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  4. david says:

    I think that that’s about right. I don’t think it was a conscious decision, I think they just observed that it gets sold that way and continued.

    As another indicator of his argument’s validity, notice that discount stores rarely run massive discounts on clothing. They already have discount prices on other goods such as the last seasonal holiday’s candy or movie t-shirt, but Target, Old Navy, and other low-cost clothing providers typically cut prices only marginally, and when they do do blow outs, they’re typically to rid themselves of last season’s stock.

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  5. Frederick Michael says:

    #20 hit the kernel of the answer. The extreme sizes stay on the sale rack longer.

    This is classic Freakonomics stuff. For example, “Why are most of the prisoners in a jail on any given day serving longer sentences yet the jail says that most of their prisoners had short stays?”

    The answer is that the longer stays get “counted” over and over in the snap-shots of prison population. Similarly, a single XXL shirt that sits on the sale rack for 5 years can tilt the stats on what the rack looks like on a random day.

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  6. Eric says:

    The answer is very simple.

    Because each store needs to stock all the sizes.

    Most items are stocked in small numbers – a store wants to carry the minimum number of items that it can, both to reduce inventory costs and to reduce risks if something doesn’t sell. So, you look at the common distribution of sizes purchased at the store, and you find that it’s

    XS – 0.5
    S – 1
    M – 5
    L – 3
    XL – 1
    XXL – 0.3

    You don’t want your shoppers to be disappointed if they wear XS or XXL, so you buy 1 of each of those. Averaged across all your stores (and all clothing lines), that means you will have some of the outlier sizes left over. Off to the discount house they go.

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  7. Liz says:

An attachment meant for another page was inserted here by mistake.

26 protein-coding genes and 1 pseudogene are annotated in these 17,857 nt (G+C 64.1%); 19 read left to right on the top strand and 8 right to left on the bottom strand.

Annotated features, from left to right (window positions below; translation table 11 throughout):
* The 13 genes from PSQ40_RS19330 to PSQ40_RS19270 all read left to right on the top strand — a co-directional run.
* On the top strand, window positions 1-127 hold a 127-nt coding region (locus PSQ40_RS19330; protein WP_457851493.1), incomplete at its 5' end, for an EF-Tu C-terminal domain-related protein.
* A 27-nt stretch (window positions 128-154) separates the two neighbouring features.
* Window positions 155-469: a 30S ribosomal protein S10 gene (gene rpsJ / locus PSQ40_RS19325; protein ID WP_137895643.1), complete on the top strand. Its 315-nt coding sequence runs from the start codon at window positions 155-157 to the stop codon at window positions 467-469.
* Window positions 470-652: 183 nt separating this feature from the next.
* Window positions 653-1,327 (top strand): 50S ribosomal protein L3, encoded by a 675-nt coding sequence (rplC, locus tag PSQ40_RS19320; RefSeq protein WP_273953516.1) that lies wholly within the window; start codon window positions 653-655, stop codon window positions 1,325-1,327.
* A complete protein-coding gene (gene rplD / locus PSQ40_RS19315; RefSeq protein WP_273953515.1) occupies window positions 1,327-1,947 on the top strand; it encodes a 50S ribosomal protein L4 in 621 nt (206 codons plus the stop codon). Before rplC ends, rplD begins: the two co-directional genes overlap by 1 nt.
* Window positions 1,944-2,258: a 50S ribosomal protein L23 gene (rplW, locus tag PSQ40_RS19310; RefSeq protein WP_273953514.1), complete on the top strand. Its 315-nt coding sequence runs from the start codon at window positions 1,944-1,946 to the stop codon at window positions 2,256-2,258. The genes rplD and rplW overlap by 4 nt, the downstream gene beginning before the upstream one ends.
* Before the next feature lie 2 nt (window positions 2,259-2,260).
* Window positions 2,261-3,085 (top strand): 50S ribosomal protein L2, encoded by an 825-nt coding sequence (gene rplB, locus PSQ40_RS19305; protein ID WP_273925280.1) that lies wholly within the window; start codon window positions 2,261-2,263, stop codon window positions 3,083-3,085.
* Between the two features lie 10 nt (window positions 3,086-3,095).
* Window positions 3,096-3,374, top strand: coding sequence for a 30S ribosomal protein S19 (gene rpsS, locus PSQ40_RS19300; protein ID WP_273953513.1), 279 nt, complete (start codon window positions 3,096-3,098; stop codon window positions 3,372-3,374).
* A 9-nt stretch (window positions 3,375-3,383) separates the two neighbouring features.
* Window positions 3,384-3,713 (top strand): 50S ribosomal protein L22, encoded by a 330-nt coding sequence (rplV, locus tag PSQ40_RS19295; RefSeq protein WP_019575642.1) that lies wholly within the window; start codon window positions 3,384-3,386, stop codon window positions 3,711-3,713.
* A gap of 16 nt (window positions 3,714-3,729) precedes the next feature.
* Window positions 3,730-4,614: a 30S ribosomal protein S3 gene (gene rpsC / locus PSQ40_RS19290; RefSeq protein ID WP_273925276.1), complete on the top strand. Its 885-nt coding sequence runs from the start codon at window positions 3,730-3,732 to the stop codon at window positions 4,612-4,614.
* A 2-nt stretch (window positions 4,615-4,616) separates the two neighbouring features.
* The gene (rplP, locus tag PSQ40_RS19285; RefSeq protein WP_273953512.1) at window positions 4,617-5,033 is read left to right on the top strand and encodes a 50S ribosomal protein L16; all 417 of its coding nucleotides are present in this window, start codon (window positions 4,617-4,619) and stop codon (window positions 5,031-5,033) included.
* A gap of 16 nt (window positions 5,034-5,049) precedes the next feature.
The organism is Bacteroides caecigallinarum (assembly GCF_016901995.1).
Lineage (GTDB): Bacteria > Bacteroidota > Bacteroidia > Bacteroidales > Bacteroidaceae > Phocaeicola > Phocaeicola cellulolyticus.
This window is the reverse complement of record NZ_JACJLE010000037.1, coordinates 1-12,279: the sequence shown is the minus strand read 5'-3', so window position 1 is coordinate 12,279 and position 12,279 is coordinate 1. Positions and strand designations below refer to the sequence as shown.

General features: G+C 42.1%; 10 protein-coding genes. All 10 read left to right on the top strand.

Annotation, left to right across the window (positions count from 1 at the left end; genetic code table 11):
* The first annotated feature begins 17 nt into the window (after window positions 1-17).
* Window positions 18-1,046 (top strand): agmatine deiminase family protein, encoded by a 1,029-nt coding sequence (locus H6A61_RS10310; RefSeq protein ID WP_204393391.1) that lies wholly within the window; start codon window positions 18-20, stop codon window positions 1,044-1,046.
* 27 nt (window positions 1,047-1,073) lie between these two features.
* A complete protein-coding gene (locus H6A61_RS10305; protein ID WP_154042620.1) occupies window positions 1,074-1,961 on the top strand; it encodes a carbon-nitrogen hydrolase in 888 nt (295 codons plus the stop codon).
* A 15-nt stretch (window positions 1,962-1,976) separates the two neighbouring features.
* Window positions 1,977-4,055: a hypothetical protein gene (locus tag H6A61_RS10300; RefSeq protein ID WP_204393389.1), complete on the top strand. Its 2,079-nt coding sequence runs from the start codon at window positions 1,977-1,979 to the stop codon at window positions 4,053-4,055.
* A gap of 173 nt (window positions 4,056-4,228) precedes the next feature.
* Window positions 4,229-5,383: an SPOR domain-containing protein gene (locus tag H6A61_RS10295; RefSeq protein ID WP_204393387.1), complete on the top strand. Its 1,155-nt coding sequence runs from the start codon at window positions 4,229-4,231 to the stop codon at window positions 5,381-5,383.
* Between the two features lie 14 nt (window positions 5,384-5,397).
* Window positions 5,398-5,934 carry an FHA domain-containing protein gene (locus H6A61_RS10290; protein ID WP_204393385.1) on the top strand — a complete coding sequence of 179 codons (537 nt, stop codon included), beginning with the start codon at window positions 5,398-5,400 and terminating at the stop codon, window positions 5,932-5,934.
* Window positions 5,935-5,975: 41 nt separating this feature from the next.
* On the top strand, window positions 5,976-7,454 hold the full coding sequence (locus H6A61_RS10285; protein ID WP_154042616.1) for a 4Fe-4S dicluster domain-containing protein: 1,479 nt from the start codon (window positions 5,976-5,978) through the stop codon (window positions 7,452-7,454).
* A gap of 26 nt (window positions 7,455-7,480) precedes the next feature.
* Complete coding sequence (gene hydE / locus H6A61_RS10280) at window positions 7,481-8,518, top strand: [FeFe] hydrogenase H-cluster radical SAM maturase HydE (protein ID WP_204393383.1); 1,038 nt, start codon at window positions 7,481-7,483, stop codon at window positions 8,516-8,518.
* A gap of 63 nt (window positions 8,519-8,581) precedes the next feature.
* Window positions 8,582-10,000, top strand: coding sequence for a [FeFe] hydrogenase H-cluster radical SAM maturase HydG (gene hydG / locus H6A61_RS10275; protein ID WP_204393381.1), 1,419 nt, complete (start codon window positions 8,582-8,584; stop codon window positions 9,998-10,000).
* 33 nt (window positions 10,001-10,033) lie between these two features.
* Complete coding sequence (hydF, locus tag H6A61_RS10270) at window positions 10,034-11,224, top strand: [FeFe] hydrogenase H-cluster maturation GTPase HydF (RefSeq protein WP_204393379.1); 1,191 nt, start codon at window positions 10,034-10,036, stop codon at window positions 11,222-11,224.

1) I don’t think they take the design/body type relationship into account when they plan retail inventory – and I think they should. I am a size 4 and when I’m looking at sale items the ones that would look good on me are typically only available in sizes 14+.

    2) A distribution of sizes for women’s tops at a 70%+ discount right now found at Shopstyle.com (includes over 200 retailers).

    XXS 38
    XS 291
    S 569
    M 572
    L 428
    XL 187
    Plus 2X 8

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  8. Pieter says:

    I might have missed someone else’s post, but I wonder how much psychology plays into this. Extreme aversion is a type of cognitive bias where a person will avoid the extreme options and choose a middle option instead. People will do this regardless of whether or not the middle “fits” or is the best option for them. This affects many people’s decision-making for fear of standing out from the crowd.

    This bias was recently documented in consumers’ choices of soda size at fast food restaurants . In this study, customers were often choosing the 16oz size of soda (the middle between the 12oz and 20oz). When fast food restaurants upped their drink sizes and the 16oz soda became the “small” and 21oz became the “medium,” most consumers chose the 21oz drink because it was the new “medium.”

    Given America’s increasing waistline, it would be interesting to see how different a size “M” or “L” from today compares with the same labeled size of 10 years ago. The point being: is the large from 10 years ago the medium of today? If so, we might have a case of extreme aversion in the clothing industry.